Being Upfront About The NewFronts

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stevegoldbergThe Sell-Sider” is a column written by the sell side of the digital media community.

Today’s column is written by Steve Goldberg, digital practice lead at Empirical Media.

The recent NewFronts were super cool. Ambitious content, breakthrough ideas, blowout parties, even the guy who sings “Happy” wearing that weird hat. There is no doubt it was a big step forward for Web and mobile video, and kudos are in order for all the participating publishers and the IAB.

But a lot of people, like me, were left with an unsettled feeling. And while it is never fun to be a buzz kill, I think I gotta kill some buzz. The unsettled feeling came from an unasked and unanswered question that permeated all the proceedings.

Namely, what are the publishers doing to create audiences, as well as content?

Let’s take a look at how that nagging question was handled by the buying and selling community. On May 8, a group of heavy hitters in the buying community published an open letter to the IAB, and on May 9, the IAB responded with an open letter of its own.

Cynical observers might conclude an exchange that ends with an invitation to join a “Center for Excellence” is not worth their attention, but these letters got even less attention than they deserved. To recap and save you time here is the gist of the letters.

First, the agency leaders from Digitas, UM, Carat, GroupM, Zenith, Starcom and OMDwrote that theNewFronts are engaging and hint at a future where Internet video represents both a great user experience and a great media opportunity. But they were dubious about the ability to create “move-the-needle” audiences that merit real brand budgets.The letter then went on to discuss metrics and guarantees.

The IAB responded with an enthusiastic “Yes!” but then spent most of its letter outlining basic talking points on automation, advertising creativity and measurement, privacy and IP control, most of which recapped content from its recent Leadership Summit.

All good stuff. All important stuff. But mostly off point.

Even though these are good people who are truly devoted to improving our industry, reading the two letters was tough. They seemed like diplomatic missives from two nations discussing an impossible-to-reach peace accord. They were polite, respectful and complimentary but used most of the allotted words to make their own points or talk around the key points of differences.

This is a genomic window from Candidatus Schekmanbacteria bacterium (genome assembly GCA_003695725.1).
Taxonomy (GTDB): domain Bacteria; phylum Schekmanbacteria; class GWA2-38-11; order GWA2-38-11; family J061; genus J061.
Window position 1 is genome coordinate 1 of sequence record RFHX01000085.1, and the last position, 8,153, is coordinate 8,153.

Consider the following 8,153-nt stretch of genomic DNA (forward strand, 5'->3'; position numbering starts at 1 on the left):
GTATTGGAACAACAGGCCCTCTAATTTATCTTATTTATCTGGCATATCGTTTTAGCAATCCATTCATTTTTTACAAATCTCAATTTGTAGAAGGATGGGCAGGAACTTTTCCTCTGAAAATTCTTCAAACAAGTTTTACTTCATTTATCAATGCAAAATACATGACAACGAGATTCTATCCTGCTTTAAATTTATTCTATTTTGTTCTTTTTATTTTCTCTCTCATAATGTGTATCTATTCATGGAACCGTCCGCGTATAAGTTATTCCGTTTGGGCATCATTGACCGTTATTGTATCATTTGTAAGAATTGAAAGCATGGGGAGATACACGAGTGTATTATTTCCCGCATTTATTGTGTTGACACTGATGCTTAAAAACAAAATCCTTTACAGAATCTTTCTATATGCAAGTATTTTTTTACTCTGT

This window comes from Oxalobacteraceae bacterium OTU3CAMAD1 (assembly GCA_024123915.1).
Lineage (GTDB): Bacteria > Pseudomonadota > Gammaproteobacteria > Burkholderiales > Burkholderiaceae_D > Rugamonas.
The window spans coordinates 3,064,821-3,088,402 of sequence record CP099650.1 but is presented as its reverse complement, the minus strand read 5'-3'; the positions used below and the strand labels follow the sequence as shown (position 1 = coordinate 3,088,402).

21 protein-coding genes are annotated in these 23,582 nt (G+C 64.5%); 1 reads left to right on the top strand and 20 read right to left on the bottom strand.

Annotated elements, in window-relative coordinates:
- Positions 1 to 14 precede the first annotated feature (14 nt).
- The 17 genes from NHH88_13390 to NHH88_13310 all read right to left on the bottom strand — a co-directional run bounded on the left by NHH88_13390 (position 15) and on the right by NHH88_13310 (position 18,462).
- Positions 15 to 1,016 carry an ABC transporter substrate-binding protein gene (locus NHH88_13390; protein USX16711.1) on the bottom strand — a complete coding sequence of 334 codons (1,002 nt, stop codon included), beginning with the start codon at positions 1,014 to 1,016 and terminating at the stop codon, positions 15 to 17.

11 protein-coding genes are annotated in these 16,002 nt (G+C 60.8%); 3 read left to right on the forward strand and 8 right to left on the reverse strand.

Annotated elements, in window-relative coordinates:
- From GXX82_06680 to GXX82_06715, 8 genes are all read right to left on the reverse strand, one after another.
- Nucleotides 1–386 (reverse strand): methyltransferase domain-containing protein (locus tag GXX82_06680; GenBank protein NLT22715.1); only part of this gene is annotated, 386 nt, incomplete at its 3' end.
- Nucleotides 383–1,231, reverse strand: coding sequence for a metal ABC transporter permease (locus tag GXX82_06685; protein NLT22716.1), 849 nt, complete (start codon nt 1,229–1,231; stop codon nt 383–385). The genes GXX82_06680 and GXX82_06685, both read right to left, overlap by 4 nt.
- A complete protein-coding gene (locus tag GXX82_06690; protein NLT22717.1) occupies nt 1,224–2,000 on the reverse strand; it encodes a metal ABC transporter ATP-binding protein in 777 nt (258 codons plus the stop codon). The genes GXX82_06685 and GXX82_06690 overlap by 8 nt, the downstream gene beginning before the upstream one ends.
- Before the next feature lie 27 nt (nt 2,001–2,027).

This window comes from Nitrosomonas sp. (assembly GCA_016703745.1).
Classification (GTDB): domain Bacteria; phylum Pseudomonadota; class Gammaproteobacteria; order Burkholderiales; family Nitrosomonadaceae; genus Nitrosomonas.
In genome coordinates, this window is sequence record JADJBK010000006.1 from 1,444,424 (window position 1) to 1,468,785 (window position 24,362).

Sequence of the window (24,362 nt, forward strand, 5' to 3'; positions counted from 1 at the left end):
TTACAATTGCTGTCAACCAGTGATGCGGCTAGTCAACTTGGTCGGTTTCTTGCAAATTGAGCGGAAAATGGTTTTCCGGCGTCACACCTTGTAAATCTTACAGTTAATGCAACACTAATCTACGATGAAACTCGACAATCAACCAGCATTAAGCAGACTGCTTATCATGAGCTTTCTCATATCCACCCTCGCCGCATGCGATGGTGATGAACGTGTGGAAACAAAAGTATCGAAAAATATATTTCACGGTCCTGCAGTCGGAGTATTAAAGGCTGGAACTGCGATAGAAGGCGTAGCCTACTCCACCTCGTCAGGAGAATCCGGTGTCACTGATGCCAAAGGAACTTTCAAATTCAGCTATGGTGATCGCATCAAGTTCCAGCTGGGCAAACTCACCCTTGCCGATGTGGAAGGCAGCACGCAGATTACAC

The key here – the one that matters most – is the first point made by the agency folks.

These shows might be great, but if no one watches them, it will not matter.

With all due respect to the IAB – an organization I support and played a large role in founding – and its strong leadership, this made the NewFronts seem otherworldly.

As I learned working at ABC, a network is its own largest client. A show in trouble can be moved to a better time slot (think about the difference between having “Modern Family” as your lead-in vs. the “The Goldbergs”) or promoted on “Good Morning America.” Think about the “Today Show” interviewing the stars of “The Voice” and the promos they run on Sunday during football.

Networks have levers to deliver audiences that advertisers need in order to make upfront commitments, which is what the upfronts are really about. Internet companies do not.

And if all the levers fail, either because of show quality or competitive reasons, networks have a known and reasonable “make-good” protocol that doesn’t always completely satisfy agencies but comes pretty darn close. Again, the Internet does not.

Which is probably why, when it was all over, the first open letter appeared. Deep in the agency letter were two sentences that stood out beyond all others: “If you build it, will they watch, love and follow? Likely not without a little help.”

True, albeit understated. Not a “little help” – a lot of help.

So, what to do? Here are two simple suggestions for the writers and readers of the open letters.

First, for the sellers. Take heed of the real point of the agency feedback by creating Centers of Action vs. Centers of Excellence. Publishers must look the problem of fragmentation in the eye. This means spending relatively more money on promotion to audiences, be it social media, traffic arbitrage and the like, and relatively less on productions and parties. The publisher who does that will get the audience and then the dollars, long open letters notwithstanding.

And second, for the buyers. Take the gloves off. Seriously. Don’t overly dilute the message (just yet) with too many distractions about engagement and cross-channel measurement. With respect, reread your letter and boil it down. Stay focused on audience delivery before the dollar shift.

And for everyone, don’t get distracted by meeting Katie Couric, whom you probably met at the actual upfronts a decade ago. She’s perky but not the point. Keep the argument simple and constant. Get brands an audience of consequence.

Follow Steve Goldberg (@stevegol) and AdExchanger (@adexchanger) on Twitter.

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